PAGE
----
3. Focus on specific issues - Narrow your thesis to specific aspects of the topic rather than attempting to cover the entire issue. This allows for a more in-depth exploration of key issues in your essay.
  4. Acknowledge limitations - Clearly state any qualifications or limitations in your thesis. This demonstrates a nuanced understanding of the topic and adds sophistication to your proposition.
  5. Roadmap for the reader - Ensure your argumentative thesis sets the stage for the main arguments. It should provide a clear roadmap, outlining key points to be addressed in the body paragraphs, establishing coherence throughout the essay.

Understanding 5 Types of Argumentative Claims

Once you've figured out your argument and crafted a clear thesis statement, think about how you want to present your case. Unlike, for example, an expository essay, there are five types of arguments you can use:

  1. Fact: Check if your main statement is true or false.
  2. Definition: Explain what you're arguing by combining the dictionary definition with your own take on it.
  3. Value: Talk about why what you're arguing is important.
  4. Cause and effect: Look at what causes the issue in your argumentative essay and what happens as a result.
  5. Policy: Explain why your argumentative assertion matters and suggest what the reader should do about it after reading.

How to Write an Argumentative Essay with 9 Easy Steps

Similar to the process of learning how to write a narrative essay, creating an argumentative essay becomes a breeze with these simple steps tailored for success:

how to write an argumentative essay

1. Pin down a specific topic:

  • Choose a focused and intriguing essay topic that lends itself to a clear claim. The more specific, the easier it is to dive into persuasive details.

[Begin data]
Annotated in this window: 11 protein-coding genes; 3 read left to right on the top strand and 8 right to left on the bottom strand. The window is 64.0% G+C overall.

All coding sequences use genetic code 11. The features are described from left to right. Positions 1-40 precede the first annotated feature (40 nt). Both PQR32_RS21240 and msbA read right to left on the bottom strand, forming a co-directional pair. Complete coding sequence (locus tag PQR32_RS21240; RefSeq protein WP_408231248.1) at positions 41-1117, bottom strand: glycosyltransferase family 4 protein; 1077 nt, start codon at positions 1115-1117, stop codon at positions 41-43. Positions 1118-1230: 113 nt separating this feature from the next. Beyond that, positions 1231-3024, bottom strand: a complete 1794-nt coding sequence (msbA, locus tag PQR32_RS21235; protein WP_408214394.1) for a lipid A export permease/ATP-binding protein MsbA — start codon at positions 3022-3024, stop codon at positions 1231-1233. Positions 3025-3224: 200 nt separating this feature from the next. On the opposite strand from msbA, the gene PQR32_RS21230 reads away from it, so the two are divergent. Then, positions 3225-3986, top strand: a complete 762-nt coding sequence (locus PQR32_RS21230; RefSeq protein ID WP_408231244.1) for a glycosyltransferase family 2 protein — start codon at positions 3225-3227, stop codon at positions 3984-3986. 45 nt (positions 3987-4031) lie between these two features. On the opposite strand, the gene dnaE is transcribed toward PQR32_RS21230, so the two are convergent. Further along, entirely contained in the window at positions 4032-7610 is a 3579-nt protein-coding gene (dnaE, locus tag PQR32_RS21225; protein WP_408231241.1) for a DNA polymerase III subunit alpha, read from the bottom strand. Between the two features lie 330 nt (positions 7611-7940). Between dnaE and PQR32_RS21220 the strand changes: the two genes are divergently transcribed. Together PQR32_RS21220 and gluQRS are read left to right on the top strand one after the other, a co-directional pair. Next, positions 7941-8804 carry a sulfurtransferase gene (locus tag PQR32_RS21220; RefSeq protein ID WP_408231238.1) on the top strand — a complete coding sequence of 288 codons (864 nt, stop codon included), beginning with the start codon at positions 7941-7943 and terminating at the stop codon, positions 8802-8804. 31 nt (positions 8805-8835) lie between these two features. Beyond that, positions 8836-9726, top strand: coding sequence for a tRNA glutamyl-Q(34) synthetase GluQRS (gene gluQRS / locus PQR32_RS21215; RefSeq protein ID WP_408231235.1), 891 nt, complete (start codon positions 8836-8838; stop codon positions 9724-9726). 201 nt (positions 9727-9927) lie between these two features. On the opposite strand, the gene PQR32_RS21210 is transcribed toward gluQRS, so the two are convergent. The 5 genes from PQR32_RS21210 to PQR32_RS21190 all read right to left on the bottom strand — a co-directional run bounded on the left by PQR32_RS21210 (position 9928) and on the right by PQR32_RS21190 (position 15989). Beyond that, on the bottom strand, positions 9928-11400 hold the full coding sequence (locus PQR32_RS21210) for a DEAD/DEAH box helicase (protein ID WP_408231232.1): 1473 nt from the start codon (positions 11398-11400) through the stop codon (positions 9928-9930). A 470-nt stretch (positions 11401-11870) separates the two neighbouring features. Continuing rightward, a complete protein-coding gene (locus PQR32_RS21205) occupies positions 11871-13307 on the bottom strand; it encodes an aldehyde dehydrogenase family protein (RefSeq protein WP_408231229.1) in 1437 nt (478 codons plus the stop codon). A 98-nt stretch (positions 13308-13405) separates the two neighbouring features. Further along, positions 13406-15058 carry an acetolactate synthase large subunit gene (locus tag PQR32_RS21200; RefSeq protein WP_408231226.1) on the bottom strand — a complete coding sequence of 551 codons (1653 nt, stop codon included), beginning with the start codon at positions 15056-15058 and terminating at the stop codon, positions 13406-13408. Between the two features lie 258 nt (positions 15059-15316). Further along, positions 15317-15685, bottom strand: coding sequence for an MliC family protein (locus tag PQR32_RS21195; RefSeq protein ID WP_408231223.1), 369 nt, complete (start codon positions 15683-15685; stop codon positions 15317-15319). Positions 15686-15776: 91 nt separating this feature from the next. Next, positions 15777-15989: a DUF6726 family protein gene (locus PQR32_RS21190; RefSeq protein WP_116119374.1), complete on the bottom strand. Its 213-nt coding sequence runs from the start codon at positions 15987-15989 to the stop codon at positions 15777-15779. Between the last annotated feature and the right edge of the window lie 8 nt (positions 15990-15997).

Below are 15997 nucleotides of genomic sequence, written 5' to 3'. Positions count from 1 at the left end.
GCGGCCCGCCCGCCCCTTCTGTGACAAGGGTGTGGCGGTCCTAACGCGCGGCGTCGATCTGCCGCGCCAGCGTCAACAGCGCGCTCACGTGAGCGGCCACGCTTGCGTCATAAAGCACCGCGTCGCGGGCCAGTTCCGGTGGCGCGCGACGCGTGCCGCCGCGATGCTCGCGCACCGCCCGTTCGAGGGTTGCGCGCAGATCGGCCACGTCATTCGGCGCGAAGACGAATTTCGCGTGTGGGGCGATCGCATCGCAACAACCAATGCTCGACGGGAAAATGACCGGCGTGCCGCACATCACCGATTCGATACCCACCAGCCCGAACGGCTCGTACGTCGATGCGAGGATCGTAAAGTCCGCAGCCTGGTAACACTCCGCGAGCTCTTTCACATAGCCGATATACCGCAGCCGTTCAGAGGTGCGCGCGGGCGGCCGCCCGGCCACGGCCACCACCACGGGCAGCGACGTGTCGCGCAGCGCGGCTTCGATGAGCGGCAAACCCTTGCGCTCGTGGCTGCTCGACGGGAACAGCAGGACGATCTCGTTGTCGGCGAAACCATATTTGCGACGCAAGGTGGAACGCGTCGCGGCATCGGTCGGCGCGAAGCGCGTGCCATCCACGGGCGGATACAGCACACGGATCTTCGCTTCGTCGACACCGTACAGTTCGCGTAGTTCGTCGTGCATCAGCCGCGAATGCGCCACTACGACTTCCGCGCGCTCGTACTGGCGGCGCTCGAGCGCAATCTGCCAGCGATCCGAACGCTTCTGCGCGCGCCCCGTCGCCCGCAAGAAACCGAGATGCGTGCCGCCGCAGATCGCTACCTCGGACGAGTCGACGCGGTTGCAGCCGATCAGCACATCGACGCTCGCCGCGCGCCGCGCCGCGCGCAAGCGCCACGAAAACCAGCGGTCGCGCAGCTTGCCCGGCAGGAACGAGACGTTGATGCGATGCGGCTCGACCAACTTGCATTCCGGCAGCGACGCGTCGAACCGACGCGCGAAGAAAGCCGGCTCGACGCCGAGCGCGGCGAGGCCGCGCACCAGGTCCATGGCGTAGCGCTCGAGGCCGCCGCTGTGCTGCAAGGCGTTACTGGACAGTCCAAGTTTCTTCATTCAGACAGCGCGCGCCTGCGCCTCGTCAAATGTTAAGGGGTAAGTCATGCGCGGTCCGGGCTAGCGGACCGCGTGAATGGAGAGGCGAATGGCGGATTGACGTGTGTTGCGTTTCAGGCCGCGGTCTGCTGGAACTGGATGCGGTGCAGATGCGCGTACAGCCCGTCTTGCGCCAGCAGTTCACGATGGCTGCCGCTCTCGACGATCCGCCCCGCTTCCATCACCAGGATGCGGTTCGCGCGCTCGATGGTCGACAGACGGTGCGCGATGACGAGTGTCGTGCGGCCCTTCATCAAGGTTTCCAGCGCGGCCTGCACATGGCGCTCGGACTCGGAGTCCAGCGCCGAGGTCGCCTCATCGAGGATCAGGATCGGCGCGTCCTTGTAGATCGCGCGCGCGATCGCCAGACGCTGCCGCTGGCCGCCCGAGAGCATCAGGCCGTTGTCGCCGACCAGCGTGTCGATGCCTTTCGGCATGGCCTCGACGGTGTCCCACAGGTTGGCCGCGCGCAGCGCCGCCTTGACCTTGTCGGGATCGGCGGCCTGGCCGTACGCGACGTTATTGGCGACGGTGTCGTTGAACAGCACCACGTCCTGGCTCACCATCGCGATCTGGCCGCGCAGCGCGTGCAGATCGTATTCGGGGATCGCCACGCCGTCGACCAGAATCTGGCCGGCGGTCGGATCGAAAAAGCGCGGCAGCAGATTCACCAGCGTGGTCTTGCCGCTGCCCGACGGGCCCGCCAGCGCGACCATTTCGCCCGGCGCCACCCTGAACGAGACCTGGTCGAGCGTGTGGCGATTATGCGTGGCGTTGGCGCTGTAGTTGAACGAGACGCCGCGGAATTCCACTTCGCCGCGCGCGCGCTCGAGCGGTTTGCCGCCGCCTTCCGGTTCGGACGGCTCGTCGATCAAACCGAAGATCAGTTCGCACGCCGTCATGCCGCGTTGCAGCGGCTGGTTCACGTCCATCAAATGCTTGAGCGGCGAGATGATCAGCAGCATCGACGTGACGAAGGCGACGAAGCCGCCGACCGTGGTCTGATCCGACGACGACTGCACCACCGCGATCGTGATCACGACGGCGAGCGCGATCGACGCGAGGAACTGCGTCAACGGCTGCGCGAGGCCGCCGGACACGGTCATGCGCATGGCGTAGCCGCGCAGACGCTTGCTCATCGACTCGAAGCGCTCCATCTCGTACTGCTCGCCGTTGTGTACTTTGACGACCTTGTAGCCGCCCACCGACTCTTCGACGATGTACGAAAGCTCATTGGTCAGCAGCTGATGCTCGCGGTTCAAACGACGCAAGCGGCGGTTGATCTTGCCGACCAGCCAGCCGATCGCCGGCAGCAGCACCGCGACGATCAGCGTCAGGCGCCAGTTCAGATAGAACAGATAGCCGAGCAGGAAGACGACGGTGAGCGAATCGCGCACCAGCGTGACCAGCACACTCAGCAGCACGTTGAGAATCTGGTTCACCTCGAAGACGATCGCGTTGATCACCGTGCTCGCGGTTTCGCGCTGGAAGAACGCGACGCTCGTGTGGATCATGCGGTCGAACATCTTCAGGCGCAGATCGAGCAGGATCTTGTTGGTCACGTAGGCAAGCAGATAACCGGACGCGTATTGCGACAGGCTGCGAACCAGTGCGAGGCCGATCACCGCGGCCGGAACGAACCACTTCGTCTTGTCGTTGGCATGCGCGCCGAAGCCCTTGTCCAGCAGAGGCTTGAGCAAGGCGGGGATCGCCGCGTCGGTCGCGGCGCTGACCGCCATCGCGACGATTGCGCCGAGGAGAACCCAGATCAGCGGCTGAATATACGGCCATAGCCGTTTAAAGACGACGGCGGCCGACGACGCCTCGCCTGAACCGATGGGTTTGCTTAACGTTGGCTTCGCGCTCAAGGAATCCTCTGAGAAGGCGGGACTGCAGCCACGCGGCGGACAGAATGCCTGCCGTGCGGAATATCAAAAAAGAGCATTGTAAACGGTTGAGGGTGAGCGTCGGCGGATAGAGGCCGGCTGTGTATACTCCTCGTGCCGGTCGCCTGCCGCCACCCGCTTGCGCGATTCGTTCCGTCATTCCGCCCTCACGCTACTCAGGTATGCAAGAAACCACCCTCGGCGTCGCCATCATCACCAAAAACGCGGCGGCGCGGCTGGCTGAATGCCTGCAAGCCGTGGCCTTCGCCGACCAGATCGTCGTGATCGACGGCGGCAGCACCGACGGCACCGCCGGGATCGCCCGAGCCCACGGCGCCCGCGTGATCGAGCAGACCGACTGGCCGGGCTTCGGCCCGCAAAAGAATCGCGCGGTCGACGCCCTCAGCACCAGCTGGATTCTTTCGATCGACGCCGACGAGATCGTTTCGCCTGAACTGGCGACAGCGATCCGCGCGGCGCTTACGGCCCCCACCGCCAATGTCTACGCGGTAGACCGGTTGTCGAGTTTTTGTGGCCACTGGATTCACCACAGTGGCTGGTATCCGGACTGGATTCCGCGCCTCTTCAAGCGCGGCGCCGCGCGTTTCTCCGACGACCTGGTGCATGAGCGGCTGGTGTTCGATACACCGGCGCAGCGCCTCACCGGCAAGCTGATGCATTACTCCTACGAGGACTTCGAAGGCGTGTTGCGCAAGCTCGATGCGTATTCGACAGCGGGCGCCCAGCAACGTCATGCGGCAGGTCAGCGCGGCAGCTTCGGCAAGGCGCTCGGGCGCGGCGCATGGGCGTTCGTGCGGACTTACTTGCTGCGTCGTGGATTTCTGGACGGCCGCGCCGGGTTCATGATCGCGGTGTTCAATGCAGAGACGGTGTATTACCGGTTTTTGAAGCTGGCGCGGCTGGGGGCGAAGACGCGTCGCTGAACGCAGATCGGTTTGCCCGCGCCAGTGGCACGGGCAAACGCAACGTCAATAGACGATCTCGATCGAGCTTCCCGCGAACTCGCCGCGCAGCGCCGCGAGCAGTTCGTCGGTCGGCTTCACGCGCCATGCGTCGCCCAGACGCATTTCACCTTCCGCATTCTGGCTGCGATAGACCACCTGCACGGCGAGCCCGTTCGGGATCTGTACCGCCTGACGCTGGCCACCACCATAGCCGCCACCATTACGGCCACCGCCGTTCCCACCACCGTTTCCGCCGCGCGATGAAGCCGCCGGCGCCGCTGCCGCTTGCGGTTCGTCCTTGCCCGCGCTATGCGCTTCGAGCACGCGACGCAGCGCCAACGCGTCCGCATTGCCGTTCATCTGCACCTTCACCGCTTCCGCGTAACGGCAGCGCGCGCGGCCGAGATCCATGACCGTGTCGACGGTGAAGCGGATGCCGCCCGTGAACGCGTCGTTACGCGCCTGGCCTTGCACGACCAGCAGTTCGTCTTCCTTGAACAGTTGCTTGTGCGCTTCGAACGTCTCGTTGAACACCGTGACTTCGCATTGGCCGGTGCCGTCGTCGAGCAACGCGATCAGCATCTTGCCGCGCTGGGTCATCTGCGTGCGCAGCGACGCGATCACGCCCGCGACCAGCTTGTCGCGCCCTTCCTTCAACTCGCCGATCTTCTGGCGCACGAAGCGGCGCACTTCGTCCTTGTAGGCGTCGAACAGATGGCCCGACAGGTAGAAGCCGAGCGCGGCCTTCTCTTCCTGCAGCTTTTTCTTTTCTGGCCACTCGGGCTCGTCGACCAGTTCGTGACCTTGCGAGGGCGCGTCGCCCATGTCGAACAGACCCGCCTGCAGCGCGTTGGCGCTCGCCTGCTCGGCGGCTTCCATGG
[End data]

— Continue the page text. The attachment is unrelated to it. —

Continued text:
2. Nail your thesis statement:

  • Craft a strong and concise thesis statement that crisply conveys your main argument. It's the compass guiding your readers through your persuasive journey.

3. Sketch out your blueprint:

  • Create a straightforward outline. Segregate your essay into intro, body paragraphs, and conclusion, assigning each section a unique role in advancing your declaration.

4. Kick off with impact:

  • Launch your essay with a captivating introduction. Utilize a hook, provide some context, and close with a powerful thesis statement that leaves no doubt about your stance.

5. Power up your body paragraphs:

  • Dedicate individual essay paragraphs to different facets of your assertion. Kick off with a strong topic sentence, support it with evidence, and explain how that evidence bolsters your argumentative thesis.

6. Tackle opposing views:

  • Show your depth of understanding by addressing counterarguments. It adds weight to your essay and reinforces your persuasive prowess.

7. Sign off with a bang:

  • Summarize your argumentative points in the conclusion, rephrase your thesis, and wrap up with a statement that lingers in your reader's mind.

8. Polish and perfect:

  • Scrutinize your essay for clarity, coherence, and grammar. Smooth out any rough edges, and consider seeking feedback for that extra polish.

9. Lock in your final draft:

  • Implement revisions based on feedback and your own review. Ensure your argumentative essay is polished, refined, and ready to make an impact.
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Mark Bradford

Mark Bradford, a passionate and talented artist, utilizes his innovative spirit to support academic pursuits. In partnering with EssayHub, he leverages his artistic insights to assist students as a professional essay writer, helping them navigate and complete their academic assignments at every level of difficulty.